Watch BB-8 at the top of stairs or big drops!

Can it overtake R2-D2 in popularity? Time will tell. It wins on cuteness factor alone I think.

Compatible with smartphones and tablets:

Android devices
OS 4.4.2 or higher, must have all of the following hardware in order to operate with BB-8:
Bluetooth LE (4.0)
Front and rear-facing cameras
Microphone
Distinct multi-touch landscape touchscreen
Hardware sensors including gyroscope and accelerometer
WiFi capabilities

iOS
iPad 3+ iOS 8+
iPhone 4S+ iOS 8+
iPod Touch 5th Generation + iOS 8+

Windows
Compatible with Windows 10 1511+. The following hardware is required in order to operate BB-8:
1 GB RAM
Bluetooth LE (4.0)
Front and rear-facing cameras
Microphone
Distinct multi-touch landscape touchscreen
Hardware sensors including gyroscope and accelerometer
WiFi capabilities

Dimensions: 4.8 x 5.3 x 8.9 inches

Included in the box:
Charging base
Battery. Estimated battery life 1 hour.
Micro USB Cable
Quick Start Guide

Источник: https://www.toyrobotsreview.com/sphero-star-wars-bb-8-droid/

Star Wars BB-8 toy review (App-Enabled Droid by Sphero)

With the new Star Wars movie now showing around the world and hailed a great success, the stock of the ball-like BB-8 can only rise, if that's possible. The droid featured heavily sphero star wars bb 8 droid trailers before the film's release and its ingenious two-part design made it intriguing as well. Just how did that head stay on top? Amazingly it's not CGI trickery and even more amazingly you can buy a BB-8 droid of your own.

We were most pleased to see Sphero had been drafted in to create the toy version – giving us the Star Wars BB-8 App Enabled Droid. Sphero has created ball-shaped, app-controlled robots before of course, in the form of the Sphero itself. In fact BB-8 feels like a modified Sphero, with the addition of the head section that stays (largely) on top of the droid as it rolls around, if nothing else it's an impressive bit of engineering.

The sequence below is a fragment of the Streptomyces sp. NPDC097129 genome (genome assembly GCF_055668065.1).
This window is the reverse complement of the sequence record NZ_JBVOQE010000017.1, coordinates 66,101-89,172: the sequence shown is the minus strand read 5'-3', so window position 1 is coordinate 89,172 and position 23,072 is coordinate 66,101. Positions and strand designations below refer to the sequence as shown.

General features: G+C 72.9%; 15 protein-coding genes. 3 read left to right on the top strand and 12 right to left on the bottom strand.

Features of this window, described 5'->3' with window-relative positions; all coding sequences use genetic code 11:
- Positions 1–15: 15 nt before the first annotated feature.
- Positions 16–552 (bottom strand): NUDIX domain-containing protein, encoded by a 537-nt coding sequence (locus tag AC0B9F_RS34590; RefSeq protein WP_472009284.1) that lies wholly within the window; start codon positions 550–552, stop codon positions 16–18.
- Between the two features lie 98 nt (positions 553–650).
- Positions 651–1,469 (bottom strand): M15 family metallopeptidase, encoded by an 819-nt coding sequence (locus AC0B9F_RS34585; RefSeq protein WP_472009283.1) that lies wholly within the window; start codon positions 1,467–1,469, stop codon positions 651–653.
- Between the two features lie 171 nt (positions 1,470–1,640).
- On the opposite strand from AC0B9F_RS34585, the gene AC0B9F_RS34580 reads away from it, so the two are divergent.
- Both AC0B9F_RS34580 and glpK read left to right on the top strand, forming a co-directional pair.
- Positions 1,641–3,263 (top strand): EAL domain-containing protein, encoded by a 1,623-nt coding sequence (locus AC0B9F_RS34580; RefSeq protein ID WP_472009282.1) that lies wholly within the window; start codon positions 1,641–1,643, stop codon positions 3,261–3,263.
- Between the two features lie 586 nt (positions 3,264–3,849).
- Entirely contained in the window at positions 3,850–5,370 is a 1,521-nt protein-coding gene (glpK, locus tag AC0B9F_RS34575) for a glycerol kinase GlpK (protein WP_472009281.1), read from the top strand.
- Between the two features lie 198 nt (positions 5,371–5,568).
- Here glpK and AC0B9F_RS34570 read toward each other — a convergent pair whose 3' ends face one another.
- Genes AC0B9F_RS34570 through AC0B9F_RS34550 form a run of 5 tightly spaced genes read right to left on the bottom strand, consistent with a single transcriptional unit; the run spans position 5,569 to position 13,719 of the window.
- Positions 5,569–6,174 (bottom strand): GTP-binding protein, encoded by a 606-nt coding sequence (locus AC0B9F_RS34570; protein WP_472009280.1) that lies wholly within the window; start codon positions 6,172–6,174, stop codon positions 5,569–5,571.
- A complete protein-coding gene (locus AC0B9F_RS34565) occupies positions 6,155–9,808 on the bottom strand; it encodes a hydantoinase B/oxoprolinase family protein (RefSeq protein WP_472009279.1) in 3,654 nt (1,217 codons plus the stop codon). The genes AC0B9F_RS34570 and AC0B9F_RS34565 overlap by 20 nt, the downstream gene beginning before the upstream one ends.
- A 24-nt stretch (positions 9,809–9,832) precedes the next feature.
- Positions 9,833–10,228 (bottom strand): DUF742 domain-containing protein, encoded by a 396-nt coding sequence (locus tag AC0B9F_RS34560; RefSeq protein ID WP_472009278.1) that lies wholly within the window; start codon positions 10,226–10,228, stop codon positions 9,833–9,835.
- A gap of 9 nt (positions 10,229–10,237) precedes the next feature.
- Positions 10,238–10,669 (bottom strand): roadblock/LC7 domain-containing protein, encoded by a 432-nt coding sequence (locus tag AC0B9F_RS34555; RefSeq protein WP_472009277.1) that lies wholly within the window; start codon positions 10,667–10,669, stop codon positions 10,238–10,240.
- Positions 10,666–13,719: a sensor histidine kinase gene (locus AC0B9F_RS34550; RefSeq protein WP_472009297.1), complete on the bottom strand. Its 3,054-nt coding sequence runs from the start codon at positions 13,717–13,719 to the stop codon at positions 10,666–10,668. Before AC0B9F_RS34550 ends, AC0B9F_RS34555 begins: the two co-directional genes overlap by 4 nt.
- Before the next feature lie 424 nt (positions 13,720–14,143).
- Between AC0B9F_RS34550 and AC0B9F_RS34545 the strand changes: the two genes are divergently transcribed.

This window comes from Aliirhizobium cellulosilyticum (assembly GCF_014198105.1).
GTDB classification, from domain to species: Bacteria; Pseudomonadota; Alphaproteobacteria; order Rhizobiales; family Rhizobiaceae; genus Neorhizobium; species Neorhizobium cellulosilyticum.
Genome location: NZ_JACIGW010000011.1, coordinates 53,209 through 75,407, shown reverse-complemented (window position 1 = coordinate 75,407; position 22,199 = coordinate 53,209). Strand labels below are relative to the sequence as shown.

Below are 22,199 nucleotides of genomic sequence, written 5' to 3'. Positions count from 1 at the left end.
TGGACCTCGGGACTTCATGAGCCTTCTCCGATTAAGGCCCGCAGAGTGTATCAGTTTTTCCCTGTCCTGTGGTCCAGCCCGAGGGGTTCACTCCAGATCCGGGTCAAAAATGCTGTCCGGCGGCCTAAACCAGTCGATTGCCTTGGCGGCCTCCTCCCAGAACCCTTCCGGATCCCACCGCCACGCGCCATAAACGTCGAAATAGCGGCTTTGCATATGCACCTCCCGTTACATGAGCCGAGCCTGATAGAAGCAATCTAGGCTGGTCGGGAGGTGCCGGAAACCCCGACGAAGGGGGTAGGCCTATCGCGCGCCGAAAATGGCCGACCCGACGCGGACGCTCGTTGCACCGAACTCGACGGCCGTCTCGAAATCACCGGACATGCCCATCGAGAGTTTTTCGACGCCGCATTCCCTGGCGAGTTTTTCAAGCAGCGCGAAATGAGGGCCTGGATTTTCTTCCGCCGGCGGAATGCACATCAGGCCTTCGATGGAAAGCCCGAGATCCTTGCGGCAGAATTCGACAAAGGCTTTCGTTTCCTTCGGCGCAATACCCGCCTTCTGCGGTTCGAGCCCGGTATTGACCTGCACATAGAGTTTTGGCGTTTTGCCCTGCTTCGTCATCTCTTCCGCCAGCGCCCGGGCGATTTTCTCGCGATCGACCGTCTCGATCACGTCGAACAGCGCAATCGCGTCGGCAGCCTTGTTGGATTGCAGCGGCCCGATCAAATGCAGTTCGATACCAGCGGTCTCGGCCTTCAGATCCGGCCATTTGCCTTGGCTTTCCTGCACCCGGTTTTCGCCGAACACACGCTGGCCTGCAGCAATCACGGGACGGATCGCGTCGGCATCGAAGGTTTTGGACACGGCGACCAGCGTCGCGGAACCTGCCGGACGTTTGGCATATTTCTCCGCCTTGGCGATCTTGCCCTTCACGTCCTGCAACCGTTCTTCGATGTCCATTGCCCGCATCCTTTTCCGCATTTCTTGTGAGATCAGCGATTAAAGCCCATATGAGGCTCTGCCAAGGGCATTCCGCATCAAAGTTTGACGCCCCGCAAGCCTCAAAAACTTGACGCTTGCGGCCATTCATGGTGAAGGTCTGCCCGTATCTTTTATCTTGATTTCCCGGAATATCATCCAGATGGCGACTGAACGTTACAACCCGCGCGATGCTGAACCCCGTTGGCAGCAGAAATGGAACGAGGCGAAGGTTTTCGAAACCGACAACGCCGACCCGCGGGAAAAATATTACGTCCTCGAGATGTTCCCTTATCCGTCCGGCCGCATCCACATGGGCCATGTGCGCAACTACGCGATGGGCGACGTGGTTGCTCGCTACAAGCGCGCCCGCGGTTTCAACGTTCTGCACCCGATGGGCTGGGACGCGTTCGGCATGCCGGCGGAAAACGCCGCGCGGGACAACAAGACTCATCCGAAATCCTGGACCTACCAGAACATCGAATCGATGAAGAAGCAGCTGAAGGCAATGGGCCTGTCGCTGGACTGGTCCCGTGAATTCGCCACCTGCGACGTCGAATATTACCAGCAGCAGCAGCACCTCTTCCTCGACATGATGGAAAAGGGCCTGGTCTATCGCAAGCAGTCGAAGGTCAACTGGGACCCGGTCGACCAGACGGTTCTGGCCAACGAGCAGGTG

Sphero BB-8 droid head

Sphero’s BB-8 certainly looks the part, its tough polycarbonate shell has all the right markings and is a good colour match, though it's a bit shinier than the real thing. Of course it’s much smaller than the 'actual' droid, which is around ten times the height of Sphero’s 73mm version. It comes with a very cool-looking wireless charging dock, which runs via USB and fully charged can apparently last for 60 minutes of use, not that we ever played with it for that long.

BB-8 is controlled by a smartphone app, originally available for Android and iOS, there's now also a Windows app for the device as well, though your Windows 10 device will need a touchscreen, camera and Bluetooth in order to work properly. Using the app you can drive BB-8 around at speeds suitable for indoor play. There’s also a handful of buttons which make it do special moves, like little dances, or just wobbling on the spot and looking confused. It’s occasionally adorable, but not for very long.

The original Sphero had, and still has, a really good reason to exist. The idea was that developers could write their own apps for the robot via a simple API. It’ was also a great way make a td bank account get kids into programming, huntington national bank car loan phone number its SPRK program, as they can see their efforts played out in the real world rather than simply on a screen.

Without that angle, the BB-8 has a rather short lifespan. You drive it about a bit, build a little maze and drive it through it, get it stuck beneath the sofa and knock its head off a few times bouncing down steps, and then me and my kids were kind of stuck. It's cool and cute but it’s not fast enough to give you a thrill, it has no sensors in it, nor can it interact with anything, except by bumping into it.